Speech pathology service enhancement for people with head and neck cancer living in regional and remote areas: Using a concept mapping approach to inform service change

Mrs Jasmine Foley2, Prof. Elizabeth Ward1,2, Dr Laurelie Wishart1,2, Dr Clare Burns2,3, Dr Rebecca Nund2, Mrs Nicky Graham6, Mr Corey Patterson4, Mrs Amy Ashley4, Mrs  Julie Fink4, Mrs Emily Tiavaasue5, Mrs Wendy Comben4

1Centre for Functioning and Health Research, Metro South Health, Queensland Health, Brisbane, Australia, 2School of Health & Rehabilitation Sciences, The University of Queensland, Brisbane, Australia, 3Speech Pathology, Royal Brisbane Hospital, Metro North HHS, Brisbane, Australia, 4Speech Pathology, Townsville Hospital, Townsville HHS, Townsville, Australia, 5Speech Pathology, Mt Isa Hospital, North West HHS, Mt Isa, Australia, 6Speech Pathology, Wondai Hospital, Childrens Health Queensland HHS, Wondai, Australia

Background: People with head and neck cancer (HNC) engage with speech pathology (SP) services across the continuum of care. However, there are issues with service access for those living in non-metropolitan areas. Understanding the issues impacting local service delivery is needed to inform change and enhance access to local SP services.

Aims: To determine actions needed to enhance delivery of SP services for people with HNC living in regional and remote areas using a concept mapping methodology.

Methods and Procedures: Concept mapping is a mixed methods approach that involves aggregating stakeholder perspectives to then prioritise actions for change. Ten service providers from 4 sites across a regional/remote service region participated in brainstorming sessions to generate statements regarding SP service improvement and rate theses on importance and changeability. Multivariate statistical analysis and multi-dimensional scaling were used to develop cluster maps and establish a final set of prioritised actions for change.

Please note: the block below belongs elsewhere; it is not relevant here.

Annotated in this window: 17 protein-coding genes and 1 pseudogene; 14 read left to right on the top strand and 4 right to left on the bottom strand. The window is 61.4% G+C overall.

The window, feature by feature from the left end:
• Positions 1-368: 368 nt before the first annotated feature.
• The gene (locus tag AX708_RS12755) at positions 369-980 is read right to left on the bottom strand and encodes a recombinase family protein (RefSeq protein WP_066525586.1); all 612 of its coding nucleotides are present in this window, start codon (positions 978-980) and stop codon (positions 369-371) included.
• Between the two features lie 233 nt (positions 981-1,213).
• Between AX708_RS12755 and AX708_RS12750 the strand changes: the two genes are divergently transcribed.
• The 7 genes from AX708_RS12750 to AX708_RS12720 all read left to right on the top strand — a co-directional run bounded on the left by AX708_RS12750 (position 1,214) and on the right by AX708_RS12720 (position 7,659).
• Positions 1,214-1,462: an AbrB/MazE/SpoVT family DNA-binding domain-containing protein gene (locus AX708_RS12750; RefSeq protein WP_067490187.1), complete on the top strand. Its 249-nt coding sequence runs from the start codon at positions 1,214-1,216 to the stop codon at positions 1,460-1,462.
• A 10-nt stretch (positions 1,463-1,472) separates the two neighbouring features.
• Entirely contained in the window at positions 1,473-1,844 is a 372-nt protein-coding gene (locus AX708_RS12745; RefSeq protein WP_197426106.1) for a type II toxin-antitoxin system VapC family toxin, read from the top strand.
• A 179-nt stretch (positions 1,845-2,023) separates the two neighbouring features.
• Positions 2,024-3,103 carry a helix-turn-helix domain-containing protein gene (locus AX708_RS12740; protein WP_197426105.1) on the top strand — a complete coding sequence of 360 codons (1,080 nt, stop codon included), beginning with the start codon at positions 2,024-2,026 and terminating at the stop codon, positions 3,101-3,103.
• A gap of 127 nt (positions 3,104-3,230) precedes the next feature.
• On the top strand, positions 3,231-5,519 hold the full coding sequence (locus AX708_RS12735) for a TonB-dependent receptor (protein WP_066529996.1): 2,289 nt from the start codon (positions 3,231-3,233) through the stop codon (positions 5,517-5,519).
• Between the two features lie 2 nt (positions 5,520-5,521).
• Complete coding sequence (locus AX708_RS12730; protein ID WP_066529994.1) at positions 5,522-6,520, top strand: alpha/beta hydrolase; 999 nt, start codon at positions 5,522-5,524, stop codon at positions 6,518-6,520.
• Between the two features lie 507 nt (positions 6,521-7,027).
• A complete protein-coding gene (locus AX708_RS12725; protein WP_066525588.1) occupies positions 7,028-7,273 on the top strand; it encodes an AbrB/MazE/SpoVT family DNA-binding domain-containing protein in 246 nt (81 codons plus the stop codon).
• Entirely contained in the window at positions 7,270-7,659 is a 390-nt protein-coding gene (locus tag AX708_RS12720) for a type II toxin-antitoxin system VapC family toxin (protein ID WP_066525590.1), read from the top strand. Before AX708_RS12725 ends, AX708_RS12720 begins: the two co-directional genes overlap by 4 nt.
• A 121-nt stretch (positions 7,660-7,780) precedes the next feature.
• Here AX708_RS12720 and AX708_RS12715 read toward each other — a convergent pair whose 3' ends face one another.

Results: Issues raised by the regional service providers were more varied and had an organisational focus such as the need for logistical support, infrastructure and service structure. Remote providers identified access issues as central to many of the themes. Overall, 30 actionable goals were identified within the go-zone, such as “Local services require upskilling to provide ongoing management and care”.

Conclusions: Using a concept mapping methodology, actionable changes to were identified to improve access to SP HNC services locally.  These prioritised goals will assist in informing targeted change to improve services for people with HNC living in regional and remote areas.


Professor Liz Ward is the Director of the Centre for Functioning and Health Research in Metro South Health and a conjoint professor at The University of Queensland. Prof Ward is a leading international researcher with specific interests in new models of care and research that achieves service change.

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